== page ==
By the early 1990s, Connecticut's economy had slowed significantly, and its population stopped growing, so the anticipated increase in solid waste generation did not occur. In addition, the recycling rate rapidly increased from less than 10% to about 23% after 1991. This meant that there was less Connecticut waste requiring disposal than had been projected when the waste-to-energy projects were designed and developed. Despite these changes, most municipalities continued to meet their contractual commitments to deliver waste to their respective projects.
The Carbone decision dramatically changed the economics of Connecticut's waste-to-energy projects and put the State and the municipalities contracted to the projects at great risk. Without flow control, haulers have more disposal options, so Connecticut's waste-to-energy facilities have had to lower their spot market tipping fees to compete for spot tonnage. Since the 1980s, the spot market rates have dropped 30-50% in Connecticut. Lower spot market revenues combined with unchanging energy revenues meant that member tipping fees have had to increase so that the fixed costs of the waste-to-energy facilities could be paid. This put an additional and unexpected burden on the municipalities.
The increasing differential in tipping fees provided a further incentive for those haulers who paid the tipping fees directly to divert member town waste from the waste-to-energy facilities to which the towns were committed. The Carbone decision legitimized this diversion and created a vicious cycle. The less member waste that was delivered to the projects, the higher the member tipping fee had to be to cover the projects' fixed costs. The higher the member tipping fee, the greater the incentive to divert waste to a less expensive disposal facility. As of FY 1996, more than half of the Connecticut municipalities with minimum tonnage commitments did not meet them. In some cases, the shortfall was quite small and in some projects the overages of other member towns made up the shortfall so individual municipalities were not penalized.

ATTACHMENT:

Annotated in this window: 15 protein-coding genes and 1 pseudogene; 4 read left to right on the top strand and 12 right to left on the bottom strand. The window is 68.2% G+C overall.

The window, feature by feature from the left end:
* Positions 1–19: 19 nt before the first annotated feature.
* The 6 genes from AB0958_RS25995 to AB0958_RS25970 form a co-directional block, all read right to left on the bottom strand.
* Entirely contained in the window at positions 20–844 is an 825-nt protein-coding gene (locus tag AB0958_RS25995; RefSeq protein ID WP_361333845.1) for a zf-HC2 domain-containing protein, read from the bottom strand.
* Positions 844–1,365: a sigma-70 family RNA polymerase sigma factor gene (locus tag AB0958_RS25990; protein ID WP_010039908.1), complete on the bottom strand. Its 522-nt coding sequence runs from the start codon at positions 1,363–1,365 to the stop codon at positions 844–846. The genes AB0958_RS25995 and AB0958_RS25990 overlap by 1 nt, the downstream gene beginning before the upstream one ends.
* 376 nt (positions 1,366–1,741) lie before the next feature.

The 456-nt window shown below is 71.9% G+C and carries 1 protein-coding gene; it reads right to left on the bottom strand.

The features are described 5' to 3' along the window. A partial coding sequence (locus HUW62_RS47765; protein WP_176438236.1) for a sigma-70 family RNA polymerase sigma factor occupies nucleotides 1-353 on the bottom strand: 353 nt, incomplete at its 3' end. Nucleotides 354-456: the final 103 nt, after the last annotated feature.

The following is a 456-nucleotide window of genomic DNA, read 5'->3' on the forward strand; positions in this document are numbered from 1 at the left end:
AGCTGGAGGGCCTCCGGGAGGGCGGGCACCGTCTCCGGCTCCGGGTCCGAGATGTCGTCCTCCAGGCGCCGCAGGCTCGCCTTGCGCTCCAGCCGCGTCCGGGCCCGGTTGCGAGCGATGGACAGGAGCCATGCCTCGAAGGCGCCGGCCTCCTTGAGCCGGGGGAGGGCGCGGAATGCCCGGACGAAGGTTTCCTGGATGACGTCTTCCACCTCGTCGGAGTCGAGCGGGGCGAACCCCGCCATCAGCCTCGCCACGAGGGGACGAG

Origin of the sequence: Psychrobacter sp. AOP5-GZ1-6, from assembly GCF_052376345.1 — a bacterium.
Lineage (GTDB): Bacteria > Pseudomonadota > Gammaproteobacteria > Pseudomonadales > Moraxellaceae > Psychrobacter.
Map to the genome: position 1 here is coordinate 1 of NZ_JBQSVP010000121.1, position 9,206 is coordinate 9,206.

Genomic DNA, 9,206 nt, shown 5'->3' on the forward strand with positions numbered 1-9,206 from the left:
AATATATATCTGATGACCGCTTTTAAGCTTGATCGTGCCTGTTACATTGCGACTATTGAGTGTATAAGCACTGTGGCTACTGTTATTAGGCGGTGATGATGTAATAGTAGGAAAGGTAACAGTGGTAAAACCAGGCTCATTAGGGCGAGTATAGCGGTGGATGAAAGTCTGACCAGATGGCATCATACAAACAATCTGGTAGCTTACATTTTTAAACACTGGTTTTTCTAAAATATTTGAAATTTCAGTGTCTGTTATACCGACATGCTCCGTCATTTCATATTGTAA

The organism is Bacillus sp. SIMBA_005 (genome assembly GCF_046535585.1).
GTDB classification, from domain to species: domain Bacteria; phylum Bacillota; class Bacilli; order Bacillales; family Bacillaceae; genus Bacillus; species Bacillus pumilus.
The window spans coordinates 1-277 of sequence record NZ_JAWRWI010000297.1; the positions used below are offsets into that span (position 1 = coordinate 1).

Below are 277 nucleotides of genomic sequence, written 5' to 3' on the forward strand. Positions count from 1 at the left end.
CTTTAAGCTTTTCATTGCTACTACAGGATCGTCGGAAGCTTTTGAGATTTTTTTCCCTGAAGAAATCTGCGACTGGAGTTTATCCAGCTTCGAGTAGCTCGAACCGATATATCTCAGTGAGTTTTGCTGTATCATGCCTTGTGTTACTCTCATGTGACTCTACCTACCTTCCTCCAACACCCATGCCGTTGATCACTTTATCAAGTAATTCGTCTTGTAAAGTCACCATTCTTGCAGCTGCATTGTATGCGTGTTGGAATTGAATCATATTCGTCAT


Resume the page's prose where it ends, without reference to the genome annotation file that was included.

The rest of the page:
The diversion of member waste from Connecticut's waste-to-energy facilities was at first gradual probably because private haulers believed that Congress would enact legislation to authorize flow control, at least in states whose solid waste management systems depended on it. During the last year, however, haulers have become more aggressive in redirecting waste to other facilities because Congress has not taken action. Even those projects which were meeting their commitments in FY1996 are experiencing substantial decreases in tonnages delivered to their facilities. For example, the Bristol Resource Recovery Facility Operating Committee, an interlocal which developed a 237,250 tons per year facility serving 14 municipalities, has recently documented a 20% loss in tonnage. This facility has never experienced such a shortfall and attributes it to the diversion of waste by private haulers to other disposal facilities. The Operating Committee estimates that this reduction will result in an annual loss of revenue from tipping fees and reduced energy production of approximately $450,000.
The Housatonic Resource Recovery Authority (HRRA), which is a quasi-public solid waste management authority in the Danbury area, reported that tonnage decreased 41% during the month of February alone. HRRA attributes the reduction to a new hauler taking waste to a facility other than the one to which the Housatonic municipalities are committed. If this situation continues, the municipalities will fall well below their annual put-or-pay commitment. The HRRA has stated that it is not aware of any reduction in disposal costs being passed on to consumers by virtue of the hauler using a facility with a lower tipping fee.